Monday, August 03, 2015

UTSA Quantitative Literacy Program introduces redesigned core courses

Bauerle

UTSA Main Campus

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(Aug. 27, 2012) -- The Quantitative Literacy Program (QLP) at UTSA begins its second year of implementation by featuring 12 core courses, redesigned to incorporate quantitative literacy, in 88 sections for the fall 2012 semester. The five new disciplines accepted to participate in the program include chemistry, history, mathematics, political science and writing. Additionally, seven courses in anthropology, astronomy, biology, economics and sociology are offered again this year. (Below, see a list of all Q-courses.)

Core course redesigns will be presented 9 a.m.-3:30 p.m., Tuesday, Aug. 28 in the UTSA Center for Professional Excellence in Business Building Room 1.01.20 at the Main Campus. Interested faculty and students are welcome to attend the presentations. For more information, contact QLP at qlp@utsa.edu or 210-458-8632.

Developed as part of UTSA's reaccreditation by the Southern Association of Colleges and Schools, the Quantitative Literacy Course Development Program redesigns course curriculum to enhance quantitative reasoning and communication proficiency. These skills allow students to better understand and evaluate data, assess risks and benefits, and make informed decisions in all aspects of their lives.

"Our QLP team has gone back to the basics with regard to skills related to empirical observation, quantification and communication of data," said UTSA anthropology professor Joanna Lambert, a current Q-course instructor. "This has yielded very important insights into what our students need."

The QLP provides training workshops for faculty members to review course materials and to assist with the integration of quantitative content in student learning objectives. The workshops offer faculty the opportunity to work on creating assignments that incorporate quantitative literacy. The result of these focus groups determines the modifications of course materials for the next academic year.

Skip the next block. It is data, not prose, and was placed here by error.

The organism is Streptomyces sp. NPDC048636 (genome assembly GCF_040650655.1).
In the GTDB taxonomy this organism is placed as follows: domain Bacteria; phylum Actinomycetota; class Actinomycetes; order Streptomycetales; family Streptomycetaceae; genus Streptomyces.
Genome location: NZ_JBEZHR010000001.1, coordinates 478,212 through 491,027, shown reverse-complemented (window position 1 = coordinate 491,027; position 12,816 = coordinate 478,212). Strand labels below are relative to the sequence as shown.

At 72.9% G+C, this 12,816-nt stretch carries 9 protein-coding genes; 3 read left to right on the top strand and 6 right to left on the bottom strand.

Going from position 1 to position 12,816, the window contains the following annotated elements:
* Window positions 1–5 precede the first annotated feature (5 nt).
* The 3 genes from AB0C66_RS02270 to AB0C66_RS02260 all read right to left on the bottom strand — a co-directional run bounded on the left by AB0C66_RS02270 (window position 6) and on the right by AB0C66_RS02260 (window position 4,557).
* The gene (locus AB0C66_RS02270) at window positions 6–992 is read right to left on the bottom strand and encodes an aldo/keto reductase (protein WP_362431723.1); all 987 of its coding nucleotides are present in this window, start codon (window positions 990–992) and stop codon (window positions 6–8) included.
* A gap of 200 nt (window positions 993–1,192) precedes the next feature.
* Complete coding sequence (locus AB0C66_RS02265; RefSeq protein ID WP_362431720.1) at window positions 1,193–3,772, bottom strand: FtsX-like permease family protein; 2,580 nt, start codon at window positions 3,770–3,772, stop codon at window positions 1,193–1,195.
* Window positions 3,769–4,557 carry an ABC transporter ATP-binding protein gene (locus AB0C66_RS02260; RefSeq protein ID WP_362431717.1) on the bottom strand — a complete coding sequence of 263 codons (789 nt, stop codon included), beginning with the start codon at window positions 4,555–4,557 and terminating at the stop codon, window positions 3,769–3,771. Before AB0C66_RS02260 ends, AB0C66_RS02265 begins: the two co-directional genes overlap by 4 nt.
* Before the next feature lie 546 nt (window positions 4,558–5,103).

The QLP helps students improve their quantitative literacy skills through core course enhancement. This offers students the ability to analyze, interpret and evaluate real data to make informed decisions across all fields of study. Through Q-courses, students have the potential to reach a level of quantitative mastery that will help them compete successfully for top professional jobs or admission to graduate schools.

"The long-term benefits and the importance of advocating quantitative literacy cannot be overstated," said John H. Frederick, provost and vice president for academic affairs. "The QLP assists our students in developing the reasoning skills and practical literacy essential to academic success and to becoming responsible, self-reliant individuals."

QLP is UTSA's implementation of the Quality Enhancement Plan. The QLP redesign team includes Ermine Orta, Kimberly Massarro, Gail Pizzola, Patricia Verdines and Raj Boppana.

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Fall 2012 Q-course list

Introduction to Physical Anthropology (ANT 2033)
Introduction to Archeology (ANT 2043)
Contemporary Biology I (BIO 1233)
Biosciences I (BIO 1404)
Introduction to Sociology (SOC 1013)
Economic Principles and Issues (ECO 2003)
Introductory Macroeconomics (ECO 2013)
Introductory Microeconomics (ECO 2023)
Basic Chemistry (CHE 1073)
Algebra for Scientists and Engineers (MAT 1073)
Introduction to American Politics (POL 1013)
Freshman Composition I (WRC 1013)
Freshman Composition II (WRC 1023)
World Civilizations to 1500 (HIS 2123)
World Civilizations to 1500 (IDS 2203)

 

 

Did You Know?

For acclaimed UTSA writer, poetry rhymes with life

Robert Penn Warren said: “How do poems grow? They grow out of your life.” That is certainly true for Carmen Tafolla. An associate professor of practice with the UTSA College of Education and Human Development, Tafolla has authored more than 20 acclaimed books of poetry and prose, including "The Holy Tortilla and a Pot of Beans." It won the Tom´s Rivera Children’s Book Award in 2009.

Tafolla is a San Antonio native who grew up on the West Side. Attending a private high school, she realized that the literature did not positively portray her community or the people who lived there. She determined to change that in her writing. In published works for both adults and children — more than 200 anthologies, magazines, journals, textbooks and readers in four languages — Tafolla reflects on the rich Mexican-American culture of San Antonio in which she grew up.

Did you know? Tafolla was San Antonio's first Poet Laureate, from 2012 to 2014, and currently serves as the Poet Laureate of Texas.

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